Career Change: Asking Your Parents For Help
Spring has sprung, the skies are blue and the flowers they are a bloomin’. For many ambitious women the leap into Spring means just one thing—time to do something new. I’m not talking about finally starting your 2007 exercise routine or revamping your closet. I’m talking change, baby! A new job, venture or project—the personal decision to really go out on a limb.
For Lisa, the timing was right for a new adventure. The holidays and the gray months of winter were nearly done. She was sick of her job and ready to focus on her dream of being a photographer. Wedding season was heating up and Lisa was ready to capture the full range of marital emotions with her brand new digital camera.
There was just one problem. Although Lisa had lots of experience (an art major in college and lots of side jobs taking photos at weddings) she didn’t have savings or the independent business experience. This was going to be a big risk. And when she asked her parents for their blessing (and any financial help they might offer) they were less than generous. In fact they flipped out, lecturing her about financial risk.
It’s a challenging situation getting your parents to love your job as much as they love you. Here some techniques to get even the most skeptical parents to jump on board:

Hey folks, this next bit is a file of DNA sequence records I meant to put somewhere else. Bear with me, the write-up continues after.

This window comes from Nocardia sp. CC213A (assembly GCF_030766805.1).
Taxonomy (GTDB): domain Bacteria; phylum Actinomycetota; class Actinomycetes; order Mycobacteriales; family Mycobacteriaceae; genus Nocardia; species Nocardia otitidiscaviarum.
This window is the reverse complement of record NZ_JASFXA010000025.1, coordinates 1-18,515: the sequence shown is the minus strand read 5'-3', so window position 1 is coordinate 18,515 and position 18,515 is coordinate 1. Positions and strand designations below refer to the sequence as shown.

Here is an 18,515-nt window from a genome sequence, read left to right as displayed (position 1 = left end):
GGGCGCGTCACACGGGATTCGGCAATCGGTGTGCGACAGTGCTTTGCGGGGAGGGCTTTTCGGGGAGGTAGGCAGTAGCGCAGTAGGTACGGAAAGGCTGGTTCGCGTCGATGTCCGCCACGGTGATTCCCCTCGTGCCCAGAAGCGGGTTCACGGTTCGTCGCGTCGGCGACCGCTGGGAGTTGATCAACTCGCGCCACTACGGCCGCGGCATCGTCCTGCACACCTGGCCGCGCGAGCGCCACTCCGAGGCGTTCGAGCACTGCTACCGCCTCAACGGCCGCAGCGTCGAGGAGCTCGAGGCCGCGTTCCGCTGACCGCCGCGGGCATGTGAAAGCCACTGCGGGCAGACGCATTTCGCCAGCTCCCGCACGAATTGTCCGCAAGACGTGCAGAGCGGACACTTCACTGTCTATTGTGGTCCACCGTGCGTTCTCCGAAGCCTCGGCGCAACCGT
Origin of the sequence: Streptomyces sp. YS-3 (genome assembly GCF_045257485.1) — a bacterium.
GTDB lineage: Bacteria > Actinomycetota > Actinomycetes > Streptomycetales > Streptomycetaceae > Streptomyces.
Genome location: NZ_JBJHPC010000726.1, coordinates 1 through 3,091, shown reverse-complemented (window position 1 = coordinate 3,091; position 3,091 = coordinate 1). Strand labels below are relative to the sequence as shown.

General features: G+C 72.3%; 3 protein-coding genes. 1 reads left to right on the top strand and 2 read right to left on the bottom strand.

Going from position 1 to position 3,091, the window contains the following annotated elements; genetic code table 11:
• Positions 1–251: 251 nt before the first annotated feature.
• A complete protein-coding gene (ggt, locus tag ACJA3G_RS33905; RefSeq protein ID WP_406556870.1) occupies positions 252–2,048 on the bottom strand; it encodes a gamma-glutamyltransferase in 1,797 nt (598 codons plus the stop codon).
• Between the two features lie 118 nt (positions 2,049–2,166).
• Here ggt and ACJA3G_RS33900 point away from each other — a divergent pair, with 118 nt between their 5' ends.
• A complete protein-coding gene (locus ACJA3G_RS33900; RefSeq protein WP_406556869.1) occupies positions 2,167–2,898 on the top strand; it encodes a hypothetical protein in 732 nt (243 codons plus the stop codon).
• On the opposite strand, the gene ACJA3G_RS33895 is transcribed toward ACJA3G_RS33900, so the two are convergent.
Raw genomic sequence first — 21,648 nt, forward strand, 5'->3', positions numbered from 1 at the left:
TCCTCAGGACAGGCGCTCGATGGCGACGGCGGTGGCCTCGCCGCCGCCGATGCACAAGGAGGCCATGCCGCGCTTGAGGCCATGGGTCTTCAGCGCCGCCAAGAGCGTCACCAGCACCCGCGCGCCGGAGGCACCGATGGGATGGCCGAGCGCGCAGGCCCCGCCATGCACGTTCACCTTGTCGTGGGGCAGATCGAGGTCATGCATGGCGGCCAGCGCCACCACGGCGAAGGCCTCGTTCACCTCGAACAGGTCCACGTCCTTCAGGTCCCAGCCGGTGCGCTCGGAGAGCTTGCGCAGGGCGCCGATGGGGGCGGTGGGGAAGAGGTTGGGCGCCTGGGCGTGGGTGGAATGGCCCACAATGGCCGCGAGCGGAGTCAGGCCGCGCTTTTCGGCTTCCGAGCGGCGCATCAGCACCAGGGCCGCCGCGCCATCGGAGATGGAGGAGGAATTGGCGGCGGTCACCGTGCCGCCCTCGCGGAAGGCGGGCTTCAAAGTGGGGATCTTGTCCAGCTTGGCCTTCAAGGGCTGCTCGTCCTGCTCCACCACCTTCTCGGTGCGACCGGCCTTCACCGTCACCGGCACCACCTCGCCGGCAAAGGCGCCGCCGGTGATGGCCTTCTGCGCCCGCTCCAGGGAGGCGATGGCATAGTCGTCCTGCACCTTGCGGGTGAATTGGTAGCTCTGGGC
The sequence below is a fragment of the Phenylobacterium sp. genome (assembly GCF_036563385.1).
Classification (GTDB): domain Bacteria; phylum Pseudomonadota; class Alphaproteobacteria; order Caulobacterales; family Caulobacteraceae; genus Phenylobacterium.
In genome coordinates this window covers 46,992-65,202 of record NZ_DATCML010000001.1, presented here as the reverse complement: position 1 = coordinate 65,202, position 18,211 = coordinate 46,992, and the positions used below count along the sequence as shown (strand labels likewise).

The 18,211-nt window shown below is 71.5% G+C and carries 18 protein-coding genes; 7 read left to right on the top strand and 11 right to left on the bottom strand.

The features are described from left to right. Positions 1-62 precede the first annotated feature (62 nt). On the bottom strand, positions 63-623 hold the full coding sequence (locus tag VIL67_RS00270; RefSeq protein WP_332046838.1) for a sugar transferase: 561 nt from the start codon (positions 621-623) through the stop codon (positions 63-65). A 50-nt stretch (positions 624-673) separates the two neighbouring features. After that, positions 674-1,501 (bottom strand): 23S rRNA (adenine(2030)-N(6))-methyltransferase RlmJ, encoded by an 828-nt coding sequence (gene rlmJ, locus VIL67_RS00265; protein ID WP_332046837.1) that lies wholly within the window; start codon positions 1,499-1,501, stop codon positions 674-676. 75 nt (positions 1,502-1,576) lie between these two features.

Choose your words carefully. For Lisa this meant reminding her parents that weddings were big business and booking just three jobs a month could provide some serious income. Also, leverage experiences you know they’ve had such as the HR professional in their office that left and successfully started her own bakery. Equating your venture with something they can relate to—especially if it is a successful example—will help them better see your vision.
Take a breather. Often when we deal with our parents we revert back to old parent/child dynamics. Dad puts his foot down, daughter cries. Don’t do this. Once they relate to your point of view they are more likely to understand your choices. If all they see is your stress, you risk seeming like the child they may still think you are.
Employ the “Don’t Ask, Don’t Tell” strategy. Don’t think of your parents as your board of directors! They don’t need to know if you’re having problems with contacts or if you aren’t getting paid. Only tell them what they absolutely need to know. You don’t want them getting concerned and calling six times a day, do you?
Sing your own praises. So you keep the bad under wraps, but share, share, share the good. They will beam with your accomplishments and love basking in your success. However, do avoid making every call and email about work. Remember that more important than their monetary investment is the bond you share as family.
Put them to work. Have you noticed that parents can talk about their children endlessly? Use this! Parents are a great PR and networking tool. In the first six months of Lisa’s business, all her best jobs came from people her parents knew. Without them she might not have been as successful. Just don’t forget to thank your folks for the referrals—it will help them feel more invested in you and your new business.